Zoom Video Communications (NASDAQ:) has had an incredible run during the pandemic. Demand for the company’s digital communications tools boomed amid the COVID-19 blight when millions of workers and students flocked to its video-conferencing service in a global work-from-home environment.
But as economies globally reopen, and vaccinations pick up, many investors believe the best days for Zoom sales are behind us and that going forward, it will revert to business-as-usual.
Zoom shares, which hit their all-time high of $588.84 in October last year, are down about 40% from their peak. They closed on Friday at $366.40, up more than 5%.
The company’s latest , released early this month, however, show that the San Jose, California-based Zoom has yet not lost its growth momentum. The company gave a sales forecast for the current quarter that topped analysts’ estimates, signaling the company’s ability to retain and add large customers, even as intense demand created by the pandemic eases.
Revenue in the period ending July will climb up to $990 million, topping the $942 million that analysts had projected. Profit, excluding certain items, will be $1.14 to $1.15 a share. Analysts estimated $0.94.
Hybrid Work Environment
Facing an imminent slowdown once COVID is contained, Chief Executive Officer Eric Yuan is trying to diversify Zoom’s offerings. He has been adding premium products, such as a cloud-based phone system, to appeal to larger corporations, as well as small and mid-sized businesses.
“We are energized to help lead the evolution to hybrid work that allows greater flexibility, productivity, and happiness to both in-person and virtual connections,” Yuan said in the statement.
Some analysts agree with this approach and see a bright future for Zoom, which became a household phenomenon during the pandemic. RBC analyst Rishi Jaluria, while initiating the coverage of Zoom with an outperform rating, said in a note last week that sales will be robust, helped by large business clients.
In the note, Jaluria stated:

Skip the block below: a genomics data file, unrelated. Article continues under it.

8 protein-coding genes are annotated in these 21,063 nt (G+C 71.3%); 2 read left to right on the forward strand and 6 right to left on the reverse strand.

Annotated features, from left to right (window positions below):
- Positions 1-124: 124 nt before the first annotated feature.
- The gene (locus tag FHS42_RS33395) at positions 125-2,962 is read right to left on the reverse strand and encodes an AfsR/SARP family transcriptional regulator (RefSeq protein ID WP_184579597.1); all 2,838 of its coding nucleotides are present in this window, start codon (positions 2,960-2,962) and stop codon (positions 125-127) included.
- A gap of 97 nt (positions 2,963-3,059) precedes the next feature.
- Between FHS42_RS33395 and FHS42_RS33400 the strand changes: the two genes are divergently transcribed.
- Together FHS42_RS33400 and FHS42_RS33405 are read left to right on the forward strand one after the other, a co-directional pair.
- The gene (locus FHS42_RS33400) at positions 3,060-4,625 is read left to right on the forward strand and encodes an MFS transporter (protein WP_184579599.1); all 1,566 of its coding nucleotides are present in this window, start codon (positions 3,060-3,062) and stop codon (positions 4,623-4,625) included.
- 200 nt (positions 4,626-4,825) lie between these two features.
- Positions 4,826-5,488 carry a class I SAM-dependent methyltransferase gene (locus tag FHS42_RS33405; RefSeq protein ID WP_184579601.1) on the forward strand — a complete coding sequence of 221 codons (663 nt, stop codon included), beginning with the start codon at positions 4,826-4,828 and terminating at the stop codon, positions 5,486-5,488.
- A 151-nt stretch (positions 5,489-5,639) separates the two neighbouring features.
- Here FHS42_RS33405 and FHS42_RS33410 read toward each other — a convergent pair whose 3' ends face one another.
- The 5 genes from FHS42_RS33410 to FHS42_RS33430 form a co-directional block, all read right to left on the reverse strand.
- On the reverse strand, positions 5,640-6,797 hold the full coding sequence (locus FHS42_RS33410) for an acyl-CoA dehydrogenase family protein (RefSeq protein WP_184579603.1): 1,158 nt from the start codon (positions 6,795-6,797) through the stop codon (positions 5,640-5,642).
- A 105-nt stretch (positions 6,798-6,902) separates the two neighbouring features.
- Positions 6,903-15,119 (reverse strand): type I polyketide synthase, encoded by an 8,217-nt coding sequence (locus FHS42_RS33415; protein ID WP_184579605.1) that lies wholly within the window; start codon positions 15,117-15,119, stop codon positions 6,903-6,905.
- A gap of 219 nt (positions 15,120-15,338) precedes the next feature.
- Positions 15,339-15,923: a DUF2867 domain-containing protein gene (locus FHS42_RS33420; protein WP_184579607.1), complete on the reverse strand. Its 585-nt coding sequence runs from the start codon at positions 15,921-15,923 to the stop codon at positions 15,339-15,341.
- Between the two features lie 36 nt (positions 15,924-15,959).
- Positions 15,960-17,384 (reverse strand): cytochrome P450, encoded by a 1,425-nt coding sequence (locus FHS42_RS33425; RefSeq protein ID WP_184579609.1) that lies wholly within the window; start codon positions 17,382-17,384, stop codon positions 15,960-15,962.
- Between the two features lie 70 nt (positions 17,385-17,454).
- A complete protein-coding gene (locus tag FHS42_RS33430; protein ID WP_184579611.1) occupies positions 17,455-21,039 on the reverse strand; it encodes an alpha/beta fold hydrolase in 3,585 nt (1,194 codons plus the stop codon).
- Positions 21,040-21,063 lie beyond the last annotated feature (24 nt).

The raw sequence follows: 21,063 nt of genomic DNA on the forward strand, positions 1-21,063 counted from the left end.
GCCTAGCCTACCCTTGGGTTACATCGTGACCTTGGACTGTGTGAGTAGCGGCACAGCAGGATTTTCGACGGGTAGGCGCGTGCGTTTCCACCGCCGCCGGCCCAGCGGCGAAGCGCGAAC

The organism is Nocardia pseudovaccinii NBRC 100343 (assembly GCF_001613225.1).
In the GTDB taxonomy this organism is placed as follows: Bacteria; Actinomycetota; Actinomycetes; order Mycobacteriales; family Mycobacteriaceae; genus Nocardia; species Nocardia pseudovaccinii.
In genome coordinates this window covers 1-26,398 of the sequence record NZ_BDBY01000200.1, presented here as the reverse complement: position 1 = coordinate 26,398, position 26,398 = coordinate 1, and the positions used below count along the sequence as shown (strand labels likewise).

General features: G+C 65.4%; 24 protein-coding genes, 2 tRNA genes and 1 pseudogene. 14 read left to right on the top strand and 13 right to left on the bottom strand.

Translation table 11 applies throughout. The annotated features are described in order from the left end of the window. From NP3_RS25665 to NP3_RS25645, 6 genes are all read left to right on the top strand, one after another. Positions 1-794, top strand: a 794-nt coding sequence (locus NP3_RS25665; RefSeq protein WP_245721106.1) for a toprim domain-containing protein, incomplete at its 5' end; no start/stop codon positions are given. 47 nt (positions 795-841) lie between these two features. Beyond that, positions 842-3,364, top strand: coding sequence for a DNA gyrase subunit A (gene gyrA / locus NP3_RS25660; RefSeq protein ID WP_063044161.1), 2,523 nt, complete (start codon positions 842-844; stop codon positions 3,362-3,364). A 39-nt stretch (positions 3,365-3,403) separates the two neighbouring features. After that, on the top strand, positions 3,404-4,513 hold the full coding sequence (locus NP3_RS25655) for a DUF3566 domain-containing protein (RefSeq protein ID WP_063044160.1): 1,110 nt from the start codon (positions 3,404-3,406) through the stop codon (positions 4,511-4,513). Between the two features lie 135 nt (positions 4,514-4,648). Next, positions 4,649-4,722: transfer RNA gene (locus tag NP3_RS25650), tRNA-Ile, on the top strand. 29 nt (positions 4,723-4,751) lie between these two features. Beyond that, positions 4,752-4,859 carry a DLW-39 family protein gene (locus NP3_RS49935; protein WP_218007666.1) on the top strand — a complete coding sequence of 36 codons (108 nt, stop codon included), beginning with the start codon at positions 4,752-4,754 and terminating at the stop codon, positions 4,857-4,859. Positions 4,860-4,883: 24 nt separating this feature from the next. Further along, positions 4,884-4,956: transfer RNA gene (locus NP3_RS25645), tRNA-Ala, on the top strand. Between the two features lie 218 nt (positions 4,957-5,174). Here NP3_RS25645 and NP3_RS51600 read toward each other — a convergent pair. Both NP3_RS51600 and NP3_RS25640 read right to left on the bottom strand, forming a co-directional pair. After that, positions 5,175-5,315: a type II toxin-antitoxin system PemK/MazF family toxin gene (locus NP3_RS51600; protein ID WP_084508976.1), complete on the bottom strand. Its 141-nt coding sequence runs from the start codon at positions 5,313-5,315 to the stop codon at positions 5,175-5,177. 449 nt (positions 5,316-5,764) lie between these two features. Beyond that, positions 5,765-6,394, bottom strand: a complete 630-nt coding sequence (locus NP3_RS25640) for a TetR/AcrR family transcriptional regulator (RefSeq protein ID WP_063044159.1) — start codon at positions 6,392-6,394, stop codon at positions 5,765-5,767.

“The future of work will likely be hybrid and we believe Zoom will be a critical component to enabling that future. We would argue that hybrid and distributed work is a tougher problem to solve than all employees working remote, as meetings will happen across devices (e.g. laptops, mobile phones, hardware meeting rooms).”
RBC set a price target of $450 per share for Zoom, which is nearly 30% above where the stock closed on Friday. The note adds:
“While we are not dismissive of competition, especially from giants like Microsoft (NASDAQ:) and Google (NASDAQ:), we view Zoom’s video conferencing as being meaningfully differentiated on its reliability, scalability, and ease-of-use. We believe this and the critical nature of video conferencing will be enough to hold off ‘good enough’ competition, particularly from Microsoft Teams.”
Bank of America is another investment bank bullish on Zoom’s post pandemic prospects. In a recent research note, the bank said the company’s stock could soar again this year and erase much of its slide in recent months.
“In our view, Zoom’s superior video experience has solidified its position as the go-to meetings platform post-COVID. As the pandemic lingers and enterprises adopt more flexible workforces, we believe 2021 will be another good year for Zoom,” the note said. Bank of America has a $480 price target for Zoom.
The majority of analysts don’t see Zoom stock going back to its all-time high anytime soon as the pandemic-fueled use of conferencing tools slows down. But there is near consensus that the company has a bright future in the post-COVID world, making its stock a suitable candidate to buy and hold.